Today Mayor Michael Hancock will deliver his State of the City speech at the Forney Museum, in north Denver -- an area that's becoming a focus of the Hancock administration. But things aren't looking as rosy in southeast Denver, where the Highpointe development was supposed to be a boon -- but residents of the Holly Ridge neighborhood says it's been a big, messy bust. The construction company working on the project leaves trash and bad feelings...and those bad feelings aren't all trained on the development. City officials have come in for criticism, too.
"I understand why the neighbors are upset," says Denver City Council rep Peggy Lehmann. "It's their front and back yards. Have the contractors been as responsive as they should be? Probably not. We do talk to them. We do what we can. But we can't make them behave. It's just very difficult."
That doesn't satisfy Greta Durr:
Denver taxpayers, Denver City Council recently voted to give themselves another pay raise. We pay Lehmann and our other city council members nearly $100k per year with about one third more in benefits. What are we getting in return? Developers, most of them from out of state, are vandalizing our neighborhoods while Lehmann and her cohorts make secret land deals at our expense, and plan to bulldoze our parks. Turks are fighting and dying in their streets over what we're willing to tolerate with abject complacency.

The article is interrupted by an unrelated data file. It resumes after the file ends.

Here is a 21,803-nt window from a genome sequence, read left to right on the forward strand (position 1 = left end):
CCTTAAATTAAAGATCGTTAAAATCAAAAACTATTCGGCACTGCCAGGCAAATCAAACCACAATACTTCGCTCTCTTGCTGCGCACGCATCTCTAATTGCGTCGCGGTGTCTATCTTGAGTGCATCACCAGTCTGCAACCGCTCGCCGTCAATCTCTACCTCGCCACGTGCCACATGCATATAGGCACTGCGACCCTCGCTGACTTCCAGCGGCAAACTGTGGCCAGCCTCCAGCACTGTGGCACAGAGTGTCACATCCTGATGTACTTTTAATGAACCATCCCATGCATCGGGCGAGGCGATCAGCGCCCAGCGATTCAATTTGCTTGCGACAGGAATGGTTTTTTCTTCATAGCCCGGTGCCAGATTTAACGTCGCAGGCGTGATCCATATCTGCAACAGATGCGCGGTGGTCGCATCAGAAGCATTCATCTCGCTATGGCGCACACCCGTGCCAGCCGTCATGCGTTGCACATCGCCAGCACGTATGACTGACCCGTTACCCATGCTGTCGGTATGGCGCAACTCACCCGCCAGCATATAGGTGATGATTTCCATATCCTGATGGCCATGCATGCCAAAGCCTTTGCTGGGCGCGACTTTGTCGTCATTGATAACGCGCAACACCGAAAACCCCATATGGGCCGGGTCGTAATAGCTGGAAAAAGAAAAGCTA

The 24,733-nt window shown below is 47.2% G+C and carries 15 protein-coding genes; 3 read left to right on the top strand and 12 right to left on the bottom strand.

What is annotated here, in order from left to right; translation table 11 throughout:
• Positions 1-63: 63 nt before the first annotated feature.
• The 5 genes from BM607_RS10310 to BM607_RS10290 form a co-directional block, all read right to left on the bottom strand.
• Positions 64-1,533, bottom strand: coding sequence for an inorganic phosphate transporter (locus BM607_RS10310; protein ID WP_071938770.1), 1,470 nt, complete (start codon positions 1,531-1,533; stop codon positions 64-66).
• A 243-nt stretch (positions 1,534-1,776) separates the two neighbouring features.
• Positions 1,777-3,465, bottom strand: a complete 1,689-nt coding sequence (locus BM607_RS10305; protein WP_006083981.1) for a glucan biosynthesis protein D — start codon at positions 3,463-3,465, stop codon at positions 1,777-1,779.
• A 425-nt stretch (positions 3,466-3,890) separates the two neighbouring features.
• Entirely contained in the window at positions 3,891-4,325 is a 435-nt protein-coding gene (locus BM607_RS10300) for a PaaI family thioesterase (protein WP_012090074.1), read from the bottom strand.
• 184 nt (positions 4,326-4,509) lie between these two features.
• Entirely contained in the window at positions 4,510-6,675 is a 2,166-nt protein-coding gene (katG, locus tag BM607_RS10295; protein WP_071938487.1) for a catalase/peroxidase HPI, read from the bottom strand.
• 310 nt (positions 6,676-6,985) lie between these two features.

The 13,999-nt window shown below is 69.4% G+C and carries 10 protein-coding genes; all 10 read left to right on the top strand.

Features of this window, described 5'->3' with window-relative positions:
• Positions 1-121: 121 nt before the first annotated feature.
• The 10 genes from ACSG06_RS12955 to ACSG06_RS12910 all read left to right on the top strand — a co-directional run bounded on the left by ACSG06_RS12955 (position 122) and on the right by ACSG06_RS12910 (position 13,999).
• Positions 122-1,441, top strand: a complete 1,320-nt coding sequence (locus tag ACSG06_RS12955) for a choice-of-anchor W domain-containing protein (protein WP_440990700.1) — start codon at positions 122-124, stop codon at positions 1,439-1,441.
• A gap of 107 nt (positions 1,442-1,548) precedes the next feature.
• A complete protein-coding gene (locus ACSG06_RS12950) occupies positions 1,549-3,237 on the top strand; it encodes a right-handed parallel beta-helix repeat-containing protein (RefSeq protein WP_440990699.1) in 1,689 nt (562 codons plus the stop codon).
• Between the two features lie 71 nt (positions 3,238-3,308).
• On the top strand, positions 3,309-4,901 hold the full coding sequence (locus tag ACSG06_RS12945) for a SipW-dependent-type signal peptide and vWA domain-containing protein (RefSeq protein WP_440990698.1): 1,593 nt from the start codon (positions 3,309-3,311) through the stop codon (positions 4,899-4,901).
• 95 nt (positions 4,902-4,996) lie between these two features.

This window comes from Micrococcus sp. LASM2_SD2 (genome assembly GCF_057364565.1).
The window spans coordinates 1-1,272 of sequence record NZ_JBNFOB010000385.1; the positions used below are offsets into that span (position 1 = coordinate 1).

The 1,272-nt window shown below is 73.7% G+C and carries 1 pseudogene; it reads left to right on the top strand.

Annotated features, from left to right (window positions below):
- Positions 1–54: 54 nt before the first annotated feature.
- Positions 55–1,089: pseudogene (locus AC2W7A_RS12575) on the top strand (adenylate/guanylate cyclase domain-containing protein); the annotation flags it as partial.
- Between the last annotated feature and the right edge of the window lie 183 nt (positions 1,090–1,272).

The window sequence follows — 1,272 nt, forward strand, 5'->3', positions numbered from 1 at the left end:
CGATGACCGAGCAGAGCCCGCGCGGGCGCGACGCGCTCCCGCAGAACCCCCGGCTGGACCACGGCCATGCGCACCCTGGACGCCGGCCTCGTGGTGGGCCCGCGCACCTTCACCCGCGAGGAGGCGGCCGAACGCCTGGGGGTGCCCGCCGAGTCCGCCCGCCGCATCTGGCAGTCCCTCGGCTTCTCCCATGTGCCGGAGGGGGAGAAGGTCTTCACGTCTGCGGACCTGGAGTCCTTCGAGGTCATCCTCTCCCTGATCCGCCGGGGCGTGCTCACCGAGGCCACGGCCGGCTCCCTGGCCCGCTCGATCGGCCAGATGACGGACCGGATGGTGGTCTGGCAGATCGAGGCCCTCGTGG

If the president pro tem of the Denver City Council lacks the power to compel developers and a construction company to obey local laws and ordinances governing their business practices, who does? This story isn't about one neighborhood, it foreshadows the future of our city if we don't get off our asses and take a stand.
What do you think of the current state of our city? Post your thoughts below.
For more memorable takes, visit our Comment of the Day archive.
Keep Westword Free... Since we started Westword, it has been defined as the free, independent voice of Denver, and we would like to keep it that way. Offering our readers free access to incisive coverage of local news, food and culture. Producing stories on everything from political scandals to the hottest new bands, with gutsy reporting, stylish writing, and staffers who've won everything from the Society of Professional Journalists' Sigma Delta Chi feature-writing award to the Casey Medal for Meritorious Journalism. But with local journalism's existence under siege and advertising revenue setbacks having a larger impact, it is important now more than ever for us to rally support behind funding our local journalism. You can help by participating in our "I Support" membership program, allowing us to keep covering Denver with no paywalls.